Reasons to turn your thermostat off at night

Reasons to turn your thermostat off at night

Saving money is usually a strong motivator for individuals to begin turning down the heat at night, but it is not the only one. It also prevents your heating and air conditioning systems from overheating the house while everyone is sleeping. So we’ve put together a list of tips to help you save money by turning down the heat at night.

1) Invest in a programmable thermostat

Buying a programmed thermostat will allow one to reap the benefits of decreasing your heat during the night—setting your heat to a low temperature before night can be tough to remember. A programmable thermostat solves this problem by allowing you to tell your furnace when to turn down the heat daily.

2) Lower the Temperature by 8 Degrees

When it comes to decreasing your heat for the night, most HVAC professionals think 8 degrees is the sweet spot. However, you may save a lot of money by lowering the thermostat to 8 degrees below the typical level. By lowering your thermostat by one degree, you can save up to 1% on your heating expenditures. Those savings build up quickly over a year.

3) Ensure Proper Insulation

While anybody can benefit from these savings, your system’s installation must be done correctly. Contractors should search for spots where heat is lost in your home and make sure they are well insulated. It will ensure that you do not lose too much heat at night when it is particularly chilly outdoors and can result in significant savings.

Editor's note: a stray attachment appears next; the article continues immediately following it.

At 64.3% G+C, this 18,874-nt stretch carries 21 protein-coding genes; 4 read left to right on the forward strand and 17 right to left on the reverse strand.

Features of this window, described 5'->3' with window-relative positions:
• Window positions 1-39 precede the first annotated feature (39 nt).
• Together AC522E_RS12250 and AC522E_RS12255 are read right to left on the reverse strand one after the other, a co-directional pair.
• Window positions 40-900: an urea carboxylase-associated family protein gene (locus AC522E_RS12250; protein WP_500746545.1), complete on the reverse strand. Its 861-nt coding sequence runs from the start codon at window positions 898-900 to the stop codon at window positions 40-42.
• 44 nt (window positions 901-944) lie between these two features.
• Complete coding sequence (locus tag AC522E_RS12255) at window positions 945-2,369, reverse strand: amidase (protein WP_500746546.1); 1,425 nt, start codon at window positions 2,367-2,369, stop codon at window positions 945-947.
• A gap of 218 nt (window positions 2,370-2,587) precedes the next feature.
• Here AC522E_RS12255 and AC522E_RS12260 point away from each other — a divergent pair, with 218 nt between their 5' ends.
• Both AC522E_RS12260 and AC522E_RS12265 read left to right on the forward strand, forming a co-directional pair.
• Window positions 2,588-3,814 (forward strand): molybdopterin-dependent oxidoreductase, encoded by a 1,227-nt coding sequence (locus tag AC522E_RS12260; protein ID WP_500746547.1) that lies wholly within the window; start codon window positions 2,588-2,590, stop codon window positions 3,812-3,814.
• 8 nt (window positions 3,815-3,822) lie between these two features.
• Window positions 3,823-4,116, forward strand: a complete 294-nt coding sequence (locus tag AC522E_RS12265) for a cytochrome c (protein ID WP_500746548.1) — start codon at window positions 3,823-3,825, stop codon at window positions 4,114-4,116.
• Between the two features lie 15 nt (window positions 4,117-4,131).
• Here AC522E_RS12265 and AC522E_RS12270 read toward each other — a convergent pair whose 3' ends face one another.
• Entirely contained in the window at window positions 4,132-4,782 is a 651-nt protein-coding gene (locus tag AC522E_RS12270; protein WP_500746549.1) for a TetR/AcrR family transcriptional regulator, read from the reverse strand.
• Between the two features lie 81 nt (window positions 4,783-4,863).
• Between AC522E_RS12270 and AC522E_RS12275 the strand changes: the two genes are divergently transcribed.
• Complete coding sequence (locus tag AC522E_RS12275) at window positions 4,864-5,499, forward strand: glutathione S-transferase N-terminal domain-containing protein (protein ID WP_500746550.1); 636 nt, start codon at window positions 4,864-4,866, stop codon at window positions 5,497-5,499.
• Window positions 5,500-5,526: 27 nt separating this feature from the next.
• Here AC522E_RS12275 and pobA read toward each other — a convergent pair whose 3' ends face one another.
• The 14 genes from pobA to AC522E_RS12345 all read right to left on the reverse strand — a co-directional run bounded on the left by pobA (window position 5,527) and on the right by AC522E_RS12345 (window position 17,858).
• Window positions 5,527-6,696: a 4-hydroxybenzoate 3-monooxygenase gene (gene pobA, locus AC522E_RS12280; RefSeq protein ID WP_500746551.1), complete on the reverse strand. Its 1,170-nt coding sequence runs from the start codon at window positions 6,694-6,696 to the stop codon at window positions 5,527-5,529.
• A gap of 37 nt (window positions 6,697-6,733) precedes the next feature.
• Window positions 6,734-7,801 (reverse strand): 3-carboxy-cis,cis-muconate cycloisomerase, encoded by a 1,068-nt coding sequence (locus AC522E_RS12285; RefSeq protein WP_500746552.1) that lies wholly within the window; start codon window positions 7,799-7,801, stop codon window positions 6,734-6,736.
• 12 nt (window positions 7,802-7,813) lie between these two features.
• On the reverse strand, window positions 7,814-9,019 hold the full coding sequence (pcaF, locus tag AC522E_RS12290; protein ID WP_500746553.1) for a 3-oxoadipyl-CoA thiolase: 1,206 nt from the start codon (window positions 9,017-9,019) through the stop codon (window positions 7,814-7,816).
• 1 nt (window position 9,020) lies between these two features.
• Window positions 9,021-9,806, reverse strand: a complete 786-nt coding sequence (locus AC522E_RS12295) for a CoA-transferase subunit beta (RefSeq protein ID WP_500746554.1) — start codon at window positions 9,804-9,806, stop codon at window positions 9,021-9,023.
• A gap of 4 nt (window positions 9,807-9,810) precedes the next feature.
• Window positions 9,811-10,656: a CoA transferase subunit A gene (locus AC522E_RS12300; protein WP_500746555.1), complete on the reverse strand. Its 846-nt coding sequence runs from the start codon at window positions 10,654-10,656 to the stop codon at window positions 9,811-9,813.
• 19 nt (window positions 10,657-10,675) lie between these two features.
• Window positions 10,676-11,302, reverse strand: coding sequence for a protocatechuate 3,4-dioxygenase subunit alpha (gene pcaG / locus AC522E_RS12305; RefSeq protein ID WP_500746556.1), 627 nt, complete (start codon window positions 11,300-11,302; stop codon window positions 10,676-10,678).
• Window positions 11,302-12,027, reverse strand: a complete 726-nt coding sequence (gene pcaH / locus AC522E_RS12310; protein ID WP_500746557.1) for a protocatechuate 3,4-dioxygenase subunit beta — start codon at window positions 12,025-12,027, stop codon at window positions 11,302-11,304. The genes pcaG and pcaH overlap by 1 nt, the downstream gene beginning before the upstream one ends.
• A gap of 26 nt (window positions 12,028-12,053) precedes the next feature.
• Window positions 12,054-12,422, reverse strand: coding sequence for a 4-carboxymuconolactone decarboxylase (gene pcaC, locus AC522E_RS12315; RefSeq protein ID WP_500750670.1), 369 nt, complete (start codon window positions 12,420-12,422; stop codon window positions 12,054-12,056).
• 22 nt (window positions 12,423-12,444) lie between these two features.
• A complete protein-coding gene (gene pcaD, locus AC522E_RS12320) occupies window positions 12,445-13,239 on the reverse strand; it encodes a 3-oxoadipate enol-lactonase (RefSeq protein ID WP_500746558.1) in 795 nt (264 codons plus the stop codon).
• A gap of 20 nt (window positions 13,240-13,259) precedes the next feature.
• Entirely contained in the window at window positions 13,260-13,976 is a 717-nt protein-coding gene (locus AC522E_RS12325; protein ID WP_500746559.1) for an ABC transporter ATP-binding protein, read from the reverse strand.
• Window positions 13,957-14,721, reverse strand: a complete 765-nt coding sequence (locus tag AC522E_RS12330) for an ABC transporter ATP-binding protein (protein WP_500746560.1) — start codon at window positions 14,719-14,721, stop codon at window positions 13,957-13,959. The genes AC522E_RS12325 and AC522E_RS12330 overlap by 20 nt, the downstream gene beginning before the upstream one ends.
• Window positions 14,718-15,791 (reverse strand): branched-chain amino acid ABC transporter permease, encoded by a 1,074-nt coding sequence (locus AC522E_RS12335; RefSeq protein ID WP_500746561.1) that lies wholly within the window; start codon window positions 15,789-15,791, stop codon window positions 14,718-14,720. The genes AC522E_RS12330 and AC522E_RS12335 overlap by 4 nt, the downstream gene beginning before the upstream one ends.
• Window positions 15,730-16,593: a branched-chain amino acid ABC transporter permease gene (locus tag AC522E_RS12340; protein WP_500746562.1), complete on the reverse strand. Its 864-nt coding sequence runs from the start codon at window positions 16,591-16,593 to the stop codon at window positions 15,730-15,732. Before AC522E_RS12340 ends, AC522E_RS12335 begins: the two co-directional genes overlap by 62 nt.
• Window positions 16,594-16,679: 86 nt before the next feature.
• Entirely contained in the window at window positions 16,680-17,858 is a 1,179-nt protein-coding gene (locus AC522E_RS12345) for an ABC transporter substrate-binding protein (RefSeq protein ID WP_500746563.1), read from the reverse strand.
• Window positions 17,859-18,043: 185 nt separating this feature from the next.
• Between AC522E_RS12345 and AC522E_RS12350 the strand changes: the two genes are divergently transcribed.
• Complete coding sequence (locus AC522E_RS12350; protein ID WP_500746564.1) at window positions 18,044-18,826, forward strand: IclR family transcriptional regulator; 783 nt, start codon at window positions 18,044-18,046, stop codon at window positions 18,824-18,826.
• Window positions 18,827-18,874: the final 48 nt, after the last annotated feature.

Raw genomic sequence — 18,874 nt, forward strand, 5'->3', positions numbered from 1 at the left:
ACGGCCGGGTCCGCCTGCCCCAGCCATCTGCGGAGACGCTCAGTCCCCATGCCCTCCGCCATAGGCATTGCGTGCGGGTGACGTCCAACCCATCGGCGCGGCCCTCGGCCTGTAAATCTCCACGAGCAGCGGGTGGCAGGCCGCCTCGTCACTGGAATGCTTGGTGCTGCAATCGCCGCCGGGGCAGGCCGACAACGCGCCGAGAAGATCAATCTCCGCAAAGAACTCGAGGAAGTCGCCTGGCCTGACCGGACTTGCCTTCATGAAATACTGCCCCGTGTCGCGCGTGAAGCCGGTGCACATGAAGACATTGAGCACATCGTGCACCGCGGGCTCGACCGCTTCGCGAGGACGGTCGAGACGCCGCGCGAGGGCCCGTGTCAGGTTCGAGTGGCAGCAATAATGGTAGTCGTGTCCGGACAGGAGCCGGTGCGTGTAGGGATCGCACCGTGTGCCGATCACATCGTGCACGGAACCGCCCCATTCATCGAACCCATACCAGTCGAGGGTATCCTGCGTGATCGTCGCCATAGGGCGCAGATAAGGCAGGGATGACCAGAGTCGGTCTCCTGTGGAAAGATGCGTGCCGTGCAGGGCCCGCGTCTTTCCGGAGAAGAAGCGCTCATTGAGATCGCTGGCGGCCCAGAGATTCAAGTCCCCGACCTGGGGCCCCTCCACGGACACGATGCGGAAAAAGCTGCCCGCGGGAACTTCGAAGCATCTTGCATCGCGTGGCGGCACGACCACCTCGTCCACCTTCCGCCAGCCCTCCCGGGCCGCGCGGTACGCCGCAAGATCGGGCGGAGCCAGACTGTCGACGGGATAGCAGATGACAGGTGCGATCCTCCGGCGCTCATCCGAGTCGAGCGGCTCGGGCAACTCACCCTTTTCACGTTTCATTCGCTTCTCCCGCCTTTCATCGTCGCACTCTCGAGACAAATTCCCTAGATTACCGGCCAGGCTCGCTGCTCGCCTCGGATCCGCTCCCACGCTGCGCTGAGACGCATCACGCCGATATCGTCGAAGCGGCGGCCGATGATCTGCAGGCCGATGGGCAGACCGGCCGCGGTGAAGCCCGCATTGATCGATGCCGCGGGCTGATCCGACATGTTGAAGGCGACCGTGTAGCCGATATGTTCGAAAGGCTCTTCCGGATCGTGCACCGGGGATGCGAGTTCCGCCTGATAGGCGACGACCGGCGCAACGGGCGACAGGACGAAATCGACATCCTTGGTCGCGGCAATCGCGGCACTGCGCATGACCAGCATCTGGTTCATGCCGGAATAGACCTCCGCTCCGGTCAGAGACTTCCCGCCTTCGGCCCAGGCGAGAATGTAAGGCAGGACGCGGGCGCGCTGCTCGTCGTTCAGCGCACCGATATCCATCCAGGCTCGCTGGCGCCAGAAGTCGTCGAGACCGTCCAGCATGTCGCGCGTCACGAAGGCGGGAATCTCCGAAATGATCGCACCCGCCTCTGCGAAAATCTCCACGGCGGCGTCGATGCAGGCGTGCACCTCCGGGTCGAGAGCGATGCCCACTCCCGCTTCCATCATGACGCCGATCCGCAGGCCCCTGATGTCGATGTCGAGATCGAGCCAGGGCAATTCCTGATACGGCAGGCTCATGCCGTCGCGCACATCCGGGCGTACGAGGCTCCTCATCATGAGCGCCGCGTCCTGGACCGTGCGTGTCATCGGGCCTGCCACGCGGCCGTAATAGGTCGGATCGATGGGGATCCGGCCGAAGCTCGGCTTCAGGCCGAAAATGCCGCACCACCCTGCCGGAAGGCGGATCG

Frequently asked questions:

  • How Does Turning Down the Heat at Night Save Money?

Structures lose heat quickly when exposed to the cold external air, especially if they are poorly insulated. As a result, furnaces and heat pumps must work hard to maintain stable and comfortable indoor temperatures. The theory is that by turning down the heat at night, you will lose less heat, and your furnace will not have to work as hard. Bringing your home up to temperature in the morning takes some energy, but not nearly as much as heating it all night.

Conclusion

In conclusion, a programmable thermostat makes setbacks a breeze. When you go to bed and leave home for work, this is the greatest time to do setbacks. Both are eight-hour periods during which heating isn’t as critical. However, if you don’t want to adjust your thermostat every day and night manually, programmable thermostats can help. They allow you to schedule setbacks and setups at specific periods of the day. There are various programmable thermostat models available, each with a varied amount of schedules you may program.

The 5-2 day approach allows you to build two timetables, one for weekdays and the other for weekends. The 5-1-1 day model allows you to build three schedules: one for weekdays, one for weekends, and one for holidays. Finally, the seven-day approach allows you to make a timetable for each day of the week. The 7-day approach is for you if your schedule isn’t usual.